This document presents information on how agricultural markets are rapidly globalizing, generating new consumption patterns and new production and distribution systems. Value chains, often controlled by multinational or national firms and supermarkets, are capturing a growing share of the agri-food systems in developing regions. They can provide opportunities for quality employment for men and women, yet they can also be channels to transfer costs and risks to the weakest nodes, particularly women. They often perpetuate gender stereotypes that keep women in lower paid, casual work and do not necessarily lead to greater gender equality.
- Modern agricultural value chains grow and become more sophisticated as countries industrialize and strengthen their position in global markets. Although such value chains are changing the gendered structure of employment and better educated women often compete fairly well with men for quality jobs, gender stereotypes that keep poor and uneducated women in lower paid, less skilled and more insecure work within the value chain still persist.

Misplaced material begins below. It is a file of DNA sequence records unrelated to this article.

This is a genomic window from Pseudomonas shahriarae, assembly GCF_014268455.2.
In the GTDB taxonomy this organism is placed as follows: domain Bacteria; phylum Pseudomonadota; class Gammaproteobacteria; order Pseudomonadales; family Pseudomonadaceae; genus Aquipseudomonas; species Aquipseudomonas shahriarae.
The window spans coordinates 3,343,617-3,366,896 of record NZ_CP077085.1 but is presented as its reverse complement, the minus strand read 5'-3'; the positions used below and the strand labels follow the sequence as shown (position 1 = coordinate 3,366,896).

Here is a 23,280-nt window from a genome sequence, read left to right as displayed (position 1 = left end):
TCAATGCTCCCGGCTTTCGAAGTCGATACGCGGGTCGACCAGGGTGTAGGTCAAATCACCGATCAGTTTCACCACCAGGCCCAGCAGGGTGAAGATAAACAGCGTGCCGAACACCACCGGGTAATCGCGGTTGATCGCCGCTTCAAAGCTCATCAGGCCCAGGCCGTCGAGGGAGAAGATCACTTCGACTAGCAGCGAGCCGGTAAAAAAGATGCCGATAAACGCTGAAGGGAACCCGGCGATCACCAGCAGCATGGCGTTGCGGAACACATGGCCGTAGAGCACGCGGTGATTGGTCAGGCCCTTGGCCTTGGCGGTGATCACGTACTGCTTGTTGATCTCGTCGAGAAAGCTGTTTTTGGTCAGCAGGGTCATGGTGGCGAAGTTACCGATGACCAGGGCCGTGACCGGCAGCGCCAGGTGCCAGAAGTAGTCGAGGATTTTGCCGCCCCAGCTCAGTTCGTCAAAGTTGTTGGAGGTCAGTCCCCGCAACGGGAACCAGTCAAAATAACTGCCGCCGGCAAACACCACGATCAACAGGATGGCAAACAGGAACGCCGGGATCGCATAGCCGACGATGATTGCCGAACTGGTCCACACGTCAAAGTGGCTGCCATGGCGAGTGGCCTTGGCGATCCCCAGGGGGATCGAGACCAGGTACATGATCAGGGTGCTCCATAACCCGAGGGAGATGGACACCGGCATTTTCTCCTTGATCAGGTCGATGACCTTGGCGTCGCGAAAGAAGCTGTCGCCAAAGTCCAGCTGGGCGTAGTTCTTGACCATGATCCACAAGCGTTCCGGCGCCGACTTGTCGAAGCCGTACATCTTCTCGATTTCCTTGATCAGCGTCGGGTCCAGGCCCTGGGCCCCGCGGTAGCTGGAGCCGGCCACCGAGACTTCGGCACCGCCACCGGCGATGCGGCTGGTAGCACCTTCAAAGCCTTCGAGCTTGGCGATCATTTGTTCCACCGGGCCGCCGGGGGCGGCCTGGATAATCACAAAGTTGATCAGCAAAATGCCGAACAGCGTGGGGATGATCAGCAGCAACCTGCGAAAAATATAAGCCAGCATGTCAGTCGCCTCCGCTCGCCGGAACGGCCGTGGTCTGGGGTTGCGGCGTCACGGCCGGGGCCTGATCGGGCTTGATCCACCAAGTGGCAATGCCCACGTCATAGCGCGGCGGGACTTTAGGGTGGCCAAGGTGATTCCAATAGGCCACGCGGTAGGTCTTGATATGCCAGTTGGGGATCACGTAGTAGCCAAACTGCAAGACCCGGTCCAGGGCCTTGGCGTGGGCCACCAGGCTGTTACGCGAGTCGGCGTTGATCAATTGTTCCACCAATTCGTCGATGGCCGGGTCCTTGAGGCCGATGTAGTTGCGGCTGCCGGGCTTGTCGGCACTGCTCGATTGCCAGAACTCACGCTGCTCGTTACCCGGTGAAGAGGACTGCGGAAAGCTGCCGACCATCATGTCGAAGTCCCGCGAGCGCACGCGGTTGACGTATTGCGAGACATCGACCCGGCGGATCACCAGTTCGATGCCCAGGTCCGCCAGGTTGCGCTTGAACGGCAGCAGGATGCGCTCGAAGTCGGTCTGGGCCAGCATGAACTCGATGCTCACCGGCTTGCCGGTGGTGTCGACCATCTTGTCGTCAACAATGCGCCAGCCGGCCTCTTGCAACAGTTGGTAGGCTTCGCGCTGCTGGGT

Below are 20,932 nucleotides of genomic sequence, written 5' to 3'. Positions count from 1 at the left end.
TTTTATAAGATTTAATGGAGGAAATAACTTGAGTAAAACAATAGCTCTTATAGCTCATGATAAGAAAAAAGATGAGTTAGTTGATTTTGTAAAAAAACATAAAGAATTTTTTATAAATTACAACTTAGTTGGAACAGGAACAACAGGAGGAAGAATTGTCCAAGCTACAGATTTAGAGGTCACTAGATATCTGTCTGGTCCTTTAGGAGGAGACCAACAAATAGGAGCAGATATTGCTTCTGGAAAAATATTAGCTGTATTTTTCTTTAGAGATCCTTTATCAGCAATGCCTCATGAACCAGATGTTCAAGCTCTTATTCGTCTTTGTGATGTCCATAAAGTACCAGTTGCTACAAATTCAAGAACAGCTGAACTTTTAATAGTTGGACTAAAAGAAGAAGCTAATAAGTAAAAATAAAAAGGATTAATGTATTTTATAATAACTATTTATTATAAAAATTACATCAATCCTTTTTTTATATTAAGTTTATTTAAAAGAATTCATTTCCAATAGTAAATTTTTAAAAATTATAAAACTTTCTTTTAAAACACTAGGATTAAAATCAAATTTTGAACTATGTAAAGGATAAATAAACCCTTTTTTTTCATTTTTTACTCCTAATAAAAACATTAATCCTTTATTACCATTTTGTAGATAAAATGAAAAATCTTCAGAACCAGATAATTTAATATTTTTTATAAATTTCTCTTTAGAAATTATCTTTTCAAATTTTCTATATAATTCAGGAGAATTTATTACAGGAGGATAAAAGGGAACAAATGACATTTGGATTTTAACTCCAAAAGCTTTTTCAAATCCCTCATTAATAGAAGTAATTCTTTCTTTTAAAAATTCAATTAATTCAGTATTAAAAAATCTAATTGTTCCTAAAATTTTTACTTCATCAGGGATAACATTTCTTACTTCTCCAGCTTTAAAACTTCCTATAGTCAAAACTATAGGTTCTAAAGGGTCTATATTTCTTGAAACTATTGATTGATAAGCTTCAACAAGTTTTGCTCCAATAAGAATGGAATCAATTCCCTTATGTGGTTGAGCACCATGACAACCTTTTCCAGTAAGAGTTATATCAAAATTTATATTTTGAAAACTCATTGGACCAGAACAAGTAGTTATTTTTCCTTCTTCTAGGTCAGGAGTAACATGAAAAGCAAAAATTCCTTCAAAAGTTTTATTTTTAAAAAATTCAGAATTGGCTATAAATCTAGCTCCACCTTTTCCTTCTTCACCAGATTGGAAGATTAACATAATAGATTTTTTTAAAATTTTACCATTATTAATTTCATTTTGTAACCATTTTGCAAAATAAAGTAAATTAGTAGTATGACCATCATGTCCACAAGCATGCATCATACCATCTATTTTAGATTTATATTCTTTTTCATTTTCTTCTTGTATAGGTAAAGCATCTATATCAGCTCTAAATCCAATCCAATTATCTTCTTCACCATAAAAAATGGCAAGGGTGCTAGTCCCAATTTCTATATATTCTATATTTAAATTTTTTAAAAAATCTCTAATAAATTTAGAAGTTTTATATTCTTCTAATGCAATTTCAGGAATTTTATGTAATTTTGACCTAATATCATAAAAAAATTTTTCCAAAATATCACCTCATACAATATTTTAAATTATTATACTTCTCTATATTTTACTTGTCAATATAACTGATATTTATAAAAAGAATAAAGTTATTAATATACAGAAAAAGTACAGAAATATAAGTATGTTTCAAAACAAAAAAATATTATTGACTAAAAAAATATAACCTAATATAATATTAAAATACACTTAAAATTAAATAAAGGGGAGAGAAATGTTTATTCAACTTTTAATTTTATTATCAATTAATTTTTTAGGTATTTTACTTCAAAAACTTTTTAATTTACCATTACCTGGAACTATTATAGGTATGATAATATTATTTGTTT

- To ensure that rural women and their communities benefit fully from value chain employment opportunities, a combination of measures should be considered by governments, international agencies, the private sector and civil society, including: Create an appropriate enabling environment to promote agricultural value chains with a focus on the poor, promote good practices, and foster women's participation in producer and worker organizations and decision-making processes.
- Specific policies: 1. Reduce gender inequalities in modern agricultural value chains 2. Reduce entry barriers for women farmers and entrepreneurs in modern value chains 3. Improve women's returns in traditional value chains Reinforce agricultural transformation with social strategies